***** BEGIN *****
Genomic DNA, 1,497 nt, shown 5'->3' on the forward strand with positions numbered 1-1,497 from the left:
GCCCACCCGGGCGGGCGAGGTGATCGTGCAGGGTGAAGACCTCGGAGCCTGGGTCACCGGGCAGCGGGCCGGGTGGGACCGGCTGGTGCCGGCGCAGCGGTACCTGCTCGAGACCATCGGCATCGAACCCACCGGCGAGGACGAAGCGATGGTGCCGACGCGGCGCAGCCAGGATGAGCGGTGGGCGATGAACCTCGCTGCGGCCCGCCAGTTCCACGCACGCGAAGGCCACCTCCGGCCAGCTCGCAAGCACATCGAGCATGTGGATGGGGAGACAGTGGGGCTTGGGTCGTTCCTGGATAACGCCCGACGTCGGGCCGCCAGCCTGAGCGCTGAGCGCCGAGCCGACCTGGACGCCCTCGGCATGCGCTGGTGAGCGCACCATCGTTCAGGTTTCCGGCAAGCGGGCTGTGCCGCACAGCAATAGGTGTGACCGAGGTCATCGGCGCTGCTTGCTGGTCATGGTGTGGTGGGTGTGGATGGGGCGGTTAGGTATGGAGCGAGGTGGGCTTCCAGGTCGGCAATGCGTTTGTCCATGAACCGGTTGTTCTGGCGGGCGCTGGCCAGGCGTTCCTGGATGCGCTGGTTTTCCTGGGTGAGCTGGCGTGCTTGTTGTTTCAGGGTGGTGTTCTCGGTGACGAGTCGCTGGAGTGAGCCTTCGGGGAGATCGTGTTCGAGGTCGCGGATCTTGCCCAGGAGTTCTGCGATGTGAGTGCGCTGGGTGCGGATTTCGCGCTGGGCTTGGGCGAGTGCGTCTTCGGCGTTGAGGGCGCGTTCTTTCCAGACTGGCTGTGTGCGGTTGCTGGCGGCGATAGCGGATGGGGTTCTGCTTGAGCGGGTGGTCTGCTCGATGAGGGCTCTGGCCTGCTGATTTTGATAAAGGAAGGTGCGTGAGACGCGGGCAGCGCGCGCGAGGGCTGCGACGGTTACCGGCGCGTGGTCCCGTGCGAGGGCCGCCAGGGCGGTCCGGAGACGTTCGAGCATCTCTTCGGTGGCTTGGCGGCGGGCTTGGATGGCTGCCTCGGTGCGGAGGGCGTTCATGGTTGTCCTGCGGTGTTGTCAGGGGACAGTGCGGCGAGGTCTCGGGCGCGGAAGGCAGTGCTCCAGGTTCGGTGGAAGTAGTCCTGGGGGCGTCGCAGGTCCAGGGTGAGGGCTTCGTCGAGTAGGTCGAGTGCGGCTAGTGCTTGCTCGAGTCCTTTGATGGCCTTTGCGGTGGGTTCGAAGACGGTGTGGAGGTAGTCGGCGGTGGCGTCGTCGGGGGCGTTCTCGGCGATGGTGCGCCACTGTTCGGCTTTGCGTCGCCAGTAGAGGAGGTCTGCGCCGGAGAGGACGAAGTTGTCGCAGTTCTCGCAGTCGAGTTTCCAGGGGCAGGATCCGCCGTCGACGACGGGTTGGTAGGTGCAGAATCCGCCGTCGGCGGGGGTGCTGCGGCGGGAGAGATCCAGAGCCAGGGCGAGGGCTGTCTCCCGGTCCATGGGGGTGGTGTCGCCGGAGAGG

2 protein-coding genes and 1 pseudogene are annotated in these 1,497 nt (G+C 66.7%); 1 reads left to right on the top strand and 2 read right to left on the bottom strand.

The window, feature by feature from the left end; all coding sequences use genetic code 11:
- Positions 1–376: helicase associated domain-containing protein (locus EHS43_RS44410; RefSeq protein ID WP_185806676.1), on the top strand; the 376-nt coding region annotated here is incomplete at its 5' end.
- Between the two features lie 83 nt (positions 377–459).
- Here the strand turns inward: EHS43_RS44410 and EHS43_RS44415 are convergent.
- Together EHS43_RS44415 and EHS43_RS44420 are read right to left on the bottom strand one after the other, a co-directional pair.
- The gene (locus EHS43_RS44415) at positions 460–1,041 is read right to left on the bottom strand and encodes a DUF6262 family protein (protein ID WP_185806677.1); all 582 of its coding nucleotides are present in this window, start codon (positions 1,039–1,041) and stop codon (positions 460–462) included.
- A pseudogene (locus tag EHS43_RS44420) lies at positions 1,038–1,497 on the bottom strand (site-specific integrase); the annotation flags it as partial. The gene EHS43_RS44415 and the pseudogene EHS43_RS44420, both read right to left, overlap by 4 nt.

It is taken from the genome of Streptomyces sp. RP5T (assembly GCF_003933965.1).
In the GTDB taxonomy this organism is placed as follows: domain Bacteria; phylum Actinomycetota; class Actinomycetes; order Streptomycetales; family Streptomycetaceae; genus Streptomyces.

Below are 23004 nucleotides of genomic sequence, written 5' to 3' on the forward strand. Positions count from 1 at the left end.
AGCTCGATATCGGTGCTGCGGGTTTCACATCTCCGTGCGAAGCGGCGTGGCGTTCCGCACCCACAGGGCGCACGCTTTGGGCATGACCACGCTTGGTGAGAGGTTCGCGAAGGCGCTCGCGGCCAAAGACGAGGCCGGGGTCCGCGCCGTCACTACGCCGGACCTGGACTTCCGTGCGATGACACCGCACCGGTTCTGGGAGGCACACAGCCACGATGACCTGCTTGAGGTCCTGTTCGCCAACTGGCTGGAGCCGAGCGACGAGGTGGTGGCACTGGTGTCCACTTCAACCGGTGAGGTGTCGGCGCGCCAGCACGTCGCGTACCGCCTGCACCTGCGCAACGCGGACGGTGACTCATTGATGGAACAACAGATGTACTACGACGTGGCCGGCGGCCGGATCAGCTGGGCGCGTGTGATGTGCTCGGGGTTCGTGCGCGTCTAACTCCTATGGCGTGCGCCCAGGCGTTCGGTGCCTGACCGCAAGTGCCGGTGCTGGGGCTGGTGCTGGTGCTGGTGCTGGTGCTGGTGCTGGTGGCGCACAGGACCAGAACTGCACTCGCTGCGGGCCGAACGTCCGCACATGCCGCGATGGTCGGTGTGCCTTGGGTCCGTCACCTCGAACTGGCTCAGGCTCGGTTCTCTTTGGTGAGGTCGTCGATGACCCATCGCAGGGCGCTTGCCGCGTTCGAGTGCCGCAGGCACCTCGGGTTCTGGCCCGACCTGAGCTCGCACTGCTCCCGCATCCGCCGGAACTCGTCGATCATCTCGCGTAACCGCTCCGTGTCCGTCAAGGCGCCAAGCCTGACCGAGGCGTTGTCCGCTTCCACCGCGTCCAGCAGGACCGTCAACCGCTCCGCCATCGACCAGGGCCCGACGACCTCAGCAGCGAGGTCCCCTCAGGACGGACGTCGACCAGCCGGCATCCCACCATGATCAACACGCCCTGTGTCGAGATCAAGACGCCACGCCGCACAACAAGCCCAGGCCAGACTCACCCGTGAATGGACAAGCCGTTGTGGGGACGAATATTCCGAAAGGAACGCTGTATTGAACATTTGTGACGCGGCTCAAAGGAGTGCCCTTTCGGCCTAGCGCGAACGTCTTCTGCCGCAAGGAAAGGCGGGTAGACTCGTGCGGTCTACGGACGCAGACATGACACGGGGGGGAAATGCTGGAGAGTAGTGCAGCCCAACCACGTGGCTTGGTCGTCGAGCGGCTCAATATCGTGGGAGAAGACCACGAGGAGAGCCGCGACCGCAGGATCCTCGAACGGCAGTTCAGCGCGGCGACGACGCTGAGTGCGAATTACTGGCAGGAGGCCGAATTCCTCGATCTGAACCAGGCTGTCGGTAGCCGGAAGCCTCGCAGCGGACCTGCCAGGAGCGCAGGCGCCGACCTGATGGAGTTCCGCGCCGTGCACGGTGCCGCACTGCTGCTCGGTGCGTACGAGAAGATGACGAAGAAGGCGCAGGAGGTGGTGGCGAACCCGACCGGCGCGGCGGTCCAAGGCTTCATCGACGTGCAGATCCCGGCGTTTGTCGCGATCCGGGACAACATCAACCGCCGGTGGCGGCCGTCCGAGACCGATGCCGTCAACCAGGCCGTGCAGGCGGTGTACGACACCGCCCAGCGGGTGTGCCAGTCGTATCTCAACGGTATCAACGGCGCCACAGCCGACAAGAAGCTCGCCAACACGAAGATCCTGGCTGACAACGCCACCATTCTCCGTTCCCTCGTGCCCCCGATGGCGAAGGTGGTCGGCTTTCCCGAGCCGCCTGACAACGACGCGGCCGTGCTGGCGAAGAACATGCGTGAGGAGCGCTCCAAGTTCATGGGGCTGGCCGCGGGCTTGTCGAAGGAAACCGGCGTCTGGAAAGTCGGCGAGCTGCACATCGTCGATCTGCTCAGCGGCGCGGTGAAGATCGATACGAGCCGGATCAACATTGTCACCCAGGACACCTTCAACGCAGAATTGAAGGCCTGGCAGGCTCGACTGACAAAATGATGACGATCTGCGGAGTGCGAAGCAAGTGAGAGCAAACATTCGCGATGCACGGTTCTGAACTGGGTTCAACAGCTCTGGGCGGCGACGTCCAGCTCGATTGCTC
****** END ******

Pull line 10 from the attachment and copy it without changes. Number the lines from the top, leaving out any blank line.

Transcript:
- A pseudogene (locus tag EHS43_RS44420) lies at positions 1,038–1,497 on the bottom strand (site-specific integrase); the annotation flags it as partial. The gene EHS43_RS44415 and the pseudogene EHS43_RS44420, both read right to left, overlap by 4 nt.